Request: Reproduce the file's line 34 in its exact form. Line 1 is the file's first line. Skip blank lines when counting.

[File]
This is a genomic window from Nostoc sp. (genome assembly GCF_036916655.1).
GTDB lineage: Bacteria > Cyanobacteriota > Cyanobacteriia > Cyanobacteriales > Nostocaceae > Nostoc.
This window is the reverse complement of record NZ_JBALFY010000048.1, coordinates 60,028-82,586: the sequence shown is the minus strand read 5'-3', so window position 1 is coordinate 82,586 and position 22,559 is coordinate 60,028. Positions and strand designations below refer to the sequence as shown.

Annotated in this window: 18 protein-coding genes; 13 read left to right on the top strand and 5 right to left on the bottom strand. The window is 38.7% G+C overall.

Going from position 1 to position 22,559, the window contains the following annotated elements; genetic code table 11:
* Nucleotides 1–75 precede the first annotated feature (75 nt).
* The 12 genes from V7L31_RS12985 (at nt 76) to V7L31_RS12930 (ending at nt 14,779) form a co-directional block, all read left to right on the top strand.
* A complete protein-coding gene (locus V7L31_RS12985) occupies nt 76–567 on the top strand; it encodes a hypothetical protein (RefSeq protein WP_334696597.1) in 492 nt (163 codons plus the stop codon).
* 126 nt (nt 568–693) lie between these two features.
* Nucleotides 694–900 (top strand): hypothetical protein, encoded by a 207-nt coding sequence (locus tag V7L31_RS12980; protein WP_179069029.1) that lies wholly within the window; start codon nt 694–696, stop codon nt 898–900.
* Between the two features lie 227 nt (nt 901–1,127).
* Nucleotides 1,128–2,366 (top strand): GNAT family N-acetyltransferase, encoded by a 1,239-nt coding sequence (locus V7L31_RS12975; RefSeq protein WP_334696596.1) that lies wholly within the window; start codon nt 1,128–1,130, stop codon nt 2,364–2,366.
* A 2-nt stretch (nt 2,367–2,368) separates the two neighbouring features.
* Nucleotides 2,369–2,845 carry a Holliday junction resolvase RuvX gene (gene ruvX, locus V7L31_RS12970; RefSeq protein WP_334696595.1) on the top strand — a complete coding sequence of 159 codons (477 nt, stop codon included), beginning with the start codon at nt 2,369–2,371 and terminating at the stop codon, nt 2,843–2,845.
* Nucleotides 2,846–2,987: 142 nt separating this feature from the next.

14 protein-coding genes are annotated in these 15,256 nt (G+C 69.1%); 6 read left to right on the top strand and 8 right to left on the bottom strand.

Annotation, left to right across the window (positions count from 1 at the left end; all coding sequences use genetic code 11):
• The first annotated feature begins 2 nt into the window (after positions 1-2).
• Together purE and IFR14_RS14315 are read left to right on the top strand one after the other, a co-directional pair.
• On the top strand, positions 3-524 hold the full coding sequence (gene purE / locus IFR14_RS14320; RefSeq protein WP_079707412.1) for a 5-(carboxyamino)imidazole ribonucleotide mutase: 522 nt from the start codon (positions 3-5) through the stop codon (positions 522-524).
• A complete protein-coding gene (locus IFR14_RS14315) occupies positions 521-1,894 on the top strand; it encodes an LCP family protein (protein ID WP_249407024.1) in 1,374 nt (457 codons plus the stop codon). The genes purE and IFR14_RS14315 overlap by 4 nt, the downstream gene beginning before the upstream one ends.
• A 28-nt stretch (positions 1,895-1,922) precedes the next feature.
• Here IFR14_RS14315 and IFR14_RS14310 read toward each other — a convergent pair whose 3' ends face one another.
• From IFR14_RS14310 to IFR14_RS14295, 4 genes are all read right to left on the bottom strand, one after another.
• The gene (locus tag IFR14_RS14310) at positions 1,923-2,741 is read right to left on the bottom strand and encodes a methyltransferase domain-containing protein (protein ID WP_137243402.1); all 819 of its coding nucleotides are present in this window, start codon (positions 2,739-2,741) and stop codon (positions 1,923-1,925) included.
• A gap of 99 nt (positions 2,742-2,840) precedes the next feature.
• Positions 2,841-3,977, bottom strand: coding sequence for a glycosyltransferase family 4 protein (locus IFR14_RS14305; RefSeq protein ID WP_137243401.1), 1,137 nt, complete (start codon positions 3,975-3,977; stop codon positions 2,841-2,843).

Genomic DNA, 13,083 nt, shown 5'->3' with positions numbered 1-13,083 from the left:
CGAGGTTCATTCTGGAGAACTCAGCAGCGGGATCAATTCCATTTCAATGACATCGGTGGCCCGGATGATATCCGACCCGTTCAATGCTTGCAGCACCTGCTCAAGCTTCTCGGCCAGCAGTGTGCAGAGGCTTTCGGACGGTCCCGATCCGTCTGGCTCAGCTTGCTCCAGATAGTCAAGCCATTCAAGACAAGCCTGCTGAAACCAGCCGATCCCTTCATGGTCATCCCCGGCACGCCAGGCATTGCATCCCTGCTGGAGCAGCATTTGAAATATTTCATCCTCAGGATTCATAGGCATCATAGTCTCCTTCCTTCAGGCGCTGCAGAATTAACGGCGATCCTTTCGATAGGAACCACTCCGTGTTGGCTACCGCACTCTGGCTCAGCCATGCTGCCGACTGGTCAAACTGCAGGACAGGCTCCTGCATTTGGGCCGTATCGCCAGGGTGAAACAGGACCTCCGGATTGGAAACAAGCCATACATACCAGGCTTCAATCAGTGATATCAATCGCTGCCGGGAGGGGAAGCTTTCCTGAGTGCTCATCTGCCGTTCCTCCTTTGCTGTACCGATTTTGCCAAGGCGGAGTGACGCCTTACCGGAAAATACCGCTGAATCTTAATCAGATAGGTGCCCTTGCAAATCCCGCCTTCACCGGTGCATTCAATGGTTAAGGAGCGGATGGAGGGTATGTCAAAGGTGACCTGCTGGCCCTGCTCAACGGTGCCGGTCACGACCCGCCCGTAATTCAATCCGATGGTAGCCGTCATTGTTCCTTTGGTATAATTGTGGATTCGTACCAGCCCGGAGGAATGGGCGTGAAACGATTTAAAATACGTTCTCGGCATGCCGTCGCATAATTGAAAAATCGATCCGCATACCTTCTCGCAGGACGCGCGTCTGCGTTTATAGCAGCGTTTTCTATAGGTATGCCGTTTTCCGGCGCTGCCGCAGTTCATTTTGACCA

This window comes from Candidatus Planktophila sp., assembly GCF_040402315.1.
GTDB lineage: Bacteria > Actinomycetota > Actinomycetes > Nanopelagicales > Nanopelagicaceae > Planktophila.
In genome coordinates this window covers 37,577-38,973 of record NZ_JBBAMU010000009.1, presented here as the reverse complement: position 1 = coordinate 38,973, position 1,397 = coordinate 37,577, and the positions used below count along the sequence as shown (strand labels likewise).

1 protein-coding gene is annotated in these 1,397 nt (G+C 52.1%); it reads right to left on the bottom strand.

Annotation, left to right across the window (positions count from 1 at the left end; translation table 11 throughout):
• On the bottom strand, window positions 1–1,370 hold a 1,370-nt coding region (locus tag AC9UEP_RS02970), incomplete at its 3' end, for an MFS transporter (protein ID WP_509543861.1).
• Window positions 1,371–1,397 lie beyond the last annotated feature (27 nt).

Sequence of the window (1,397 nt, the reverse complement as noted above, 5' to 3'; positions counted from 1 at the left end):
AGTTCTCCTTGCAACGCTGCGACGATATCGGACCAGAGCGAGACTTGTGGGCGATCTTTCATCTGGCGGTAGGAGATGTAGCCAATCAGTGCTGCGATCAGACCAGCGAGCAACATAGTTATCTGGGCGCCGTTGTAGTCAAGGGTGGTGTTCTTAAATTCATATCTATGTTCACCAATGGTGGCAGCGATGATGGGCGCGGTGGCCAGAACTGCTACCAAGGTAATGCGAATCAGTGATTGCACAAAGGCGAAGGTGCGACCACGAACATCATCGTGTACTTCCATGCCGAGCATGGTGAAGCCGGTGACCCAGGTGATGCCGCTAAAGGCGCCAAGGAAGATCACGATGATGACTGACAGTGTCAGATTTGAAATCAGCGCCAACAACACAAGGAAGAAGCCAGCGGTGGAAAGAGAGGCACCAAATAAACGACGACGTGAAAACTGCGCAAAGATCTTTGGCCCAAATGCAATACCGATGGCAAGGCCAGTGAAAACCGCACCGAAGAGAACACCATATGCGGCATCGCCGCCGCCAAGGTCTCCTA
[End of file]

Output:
Annotation, left to right across the window (positions count from 1 at the left end; translation table 11 throughout):